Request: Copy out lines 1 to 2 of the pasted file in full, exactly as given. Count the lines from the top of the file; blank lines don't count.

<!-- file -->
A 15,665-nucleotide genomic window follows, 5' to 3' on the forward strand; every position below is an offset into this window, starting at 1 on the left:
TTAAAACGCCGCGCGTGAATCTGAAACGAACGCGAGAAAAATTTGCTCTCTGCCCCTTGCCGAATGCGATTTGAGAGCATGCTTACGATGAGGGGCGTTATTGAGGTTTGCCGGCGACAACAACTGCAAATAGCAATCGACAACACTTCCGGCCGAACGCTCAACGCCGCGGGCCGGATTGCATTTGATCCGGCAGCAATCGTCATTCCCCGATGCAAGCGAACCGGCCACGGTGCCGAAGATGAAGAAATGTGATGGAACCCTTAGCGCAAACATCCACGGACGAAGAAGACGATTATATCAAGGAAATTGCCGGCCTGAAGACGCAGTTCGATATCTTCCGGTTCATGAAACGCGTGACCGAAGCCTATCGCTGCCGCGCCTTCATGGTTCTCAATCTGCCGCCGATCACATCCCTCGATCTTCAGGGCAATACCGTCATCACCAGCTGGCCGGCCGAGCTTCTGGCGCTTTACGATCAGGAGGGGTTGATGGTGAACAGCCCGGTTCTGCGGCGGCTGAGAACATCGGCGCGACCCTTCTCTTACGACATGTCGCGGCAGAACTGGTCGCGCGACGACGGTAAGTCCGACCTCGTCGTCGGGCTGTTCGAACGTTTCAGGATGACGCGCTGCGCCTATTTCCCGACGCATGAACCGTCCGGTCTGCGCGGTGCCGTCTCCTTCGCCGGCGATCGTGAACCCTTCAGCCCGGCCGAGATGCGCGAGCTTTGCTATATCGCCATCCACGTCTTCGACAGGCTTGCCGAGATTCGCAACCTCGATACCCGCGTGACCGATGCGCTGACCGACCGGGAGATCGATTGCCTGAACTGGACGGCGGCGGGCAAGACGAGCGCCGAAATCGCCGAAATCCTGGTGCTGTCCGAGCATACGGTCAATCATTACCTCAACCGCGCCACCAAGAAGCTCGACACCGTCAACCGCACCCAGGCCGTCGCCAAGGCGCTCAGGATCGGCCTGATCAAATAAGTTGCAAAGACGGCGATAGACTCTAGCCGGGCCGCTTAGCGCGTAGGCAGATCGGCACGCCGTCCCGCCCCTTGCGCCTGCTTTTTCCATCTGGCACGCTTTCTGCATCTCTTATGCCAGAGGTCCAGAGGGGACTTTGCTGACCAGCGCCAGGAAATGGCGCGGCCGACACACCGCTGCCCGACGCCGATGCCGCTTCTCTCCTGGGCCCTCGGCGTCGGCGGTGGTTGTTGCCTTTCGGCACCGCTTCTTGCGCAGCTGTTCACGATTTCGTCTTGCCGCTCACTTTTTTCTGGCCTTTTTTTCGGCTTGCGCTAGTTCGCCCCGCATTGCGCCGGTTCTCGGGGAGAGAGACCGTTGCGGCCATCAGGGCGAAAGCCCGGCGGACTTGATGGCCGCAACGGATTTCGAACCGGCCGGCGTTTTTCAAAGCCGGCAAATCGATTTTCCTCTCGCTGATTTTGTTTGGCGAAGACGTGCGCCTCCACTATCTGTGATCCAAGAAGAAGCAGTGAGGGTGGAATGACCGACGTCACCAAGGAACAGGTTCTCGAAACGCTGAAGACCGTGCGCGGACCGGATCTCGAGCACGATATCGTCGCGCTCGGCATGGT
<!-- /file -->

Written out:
A 15,665-nucleotide genomic window follows, 5' to 3' on the forward strand; every position below is an offset into this window, starting at 1 on the left:
TTAAAACGCCGCGCGTGAATCTGAAACGAACGCGAGAAAAATTTGCTCTCTGCCCCTTGCCGAATGCGATTTGAGAGCATGCTTACGATGAGGGGCGTTATTGAGGTTTGCCGGCGACAACAACTGCAAATAGCAATCGACAACACTTCCGGCCGAACGCTCAACGCCGCGGGCCGGATTGCATTTGATCCGGCAGCAATCGTCATTCCCCGATGCAAGCGAACCGGCCACGGTGCCGAAGATGAAGAAATGTGATGGAACCCTTAGCGCAAACATCCACGGACGAAGAAGACGATTATATCAAGGAAATTGCCGGCCTGAAGACGCAGTTCGATATCTTCCGGTTCATGAAACGCGTGACCGAAGCCTATCGCTGCCGCGCCTTCATGGTTCTCAATCTGCCGCCGATCACATCCCTCGATCTTCAGGGCAATACCGTCATCACCAGCTGGCCGGCCGAGCTTCTGGCGCTTTACGATCAGGAGGGGTTGATGGTGAACAGCCCGGTTCTGCGGCGGCTGAGAACATCGGCGCGACCCTTCTCTTACGACATGTCGCGGCAGAACTGGTCGCGCGACGACGGTAAGTCCGACCTCGTCGTCGGGCTGTTCGAACGTTTCAGGATGACGCGCTGCGCCTATTTCCCGACGCATGAACCGTCCGGTCTGCGCGGTGCCGTCTCCTTCGCCGGCGATCGTGAACCCTTCAGCCCGGCCGAGATGCGCGAGCTTTGCTATATCGCCATCCACGTCTTCGACAGGCTTGCCGAGATTCGCAACCTCGATACCCGCGTGACCGATGCGCTGACCGACCGGGAGATCGATTGCCTGAACTGGACGGCGGCGGGCAAGACGAGCGCCGAAATCGCCGAAATCCTGGTGCTGTCCGAGCATACGGTCAATCATTACCTCAACCGCGCCACCAAGAAGCTCGACACCGTCAACCGCACCCAGGCCGTCGCCAAGGCGCTCAGGATCGGCCTGATCAAATAAGTTGCAAAGACGGCGATAGACTCTAGCCGGGCCGCTTAGCGCGTAGGCAGATCGGCACGCCGTCCCGCCCCTTGCGCCTGCTTTTTCCATCTGGCACGCTTTCTGCATCTCTTATGCCAGAGGTCCAGAGGGGACTTTGCTGACCAGCGCCAGGAAATGGCGCGGCCGACACACCGCTGCCCGACGCCGATGCCGCTTCTCTCCTGGGCCCTCGGCGTCGGCGGTGGTTGTTGCCTTTCGGCACCGCTTCTTGCGCAGCTGTTCACGATTTCGTCTTGCCGCTCACTTTTTTCTGGCCTTTTTTTCGGCTTGCGCTAGTTCGCCCCGCATTGCGCCGGTTCTCGGGGAGAGAGACCGTTGCGGCCATCAGGGCGAAAGCCCGGCGGACTTGATGGCCGCAACGGATTTCGAACCGGCCGGCGTTTTTCAAAGCCGGCAAATCGATTTTCCTCTCGCTGATTTTGTTTGGCGAAGACGTGCGCCTCCACTATCTGTGATCCAAGAAGAAGCAGTGAGGGTGGAATGACCGACGTCACCAAGGAACAGGTTCTCGAAACGCTGAAGACCGTGCGCGGACCGGATCTCGAGCACGATATCGTCGCGCTCGGCATGGT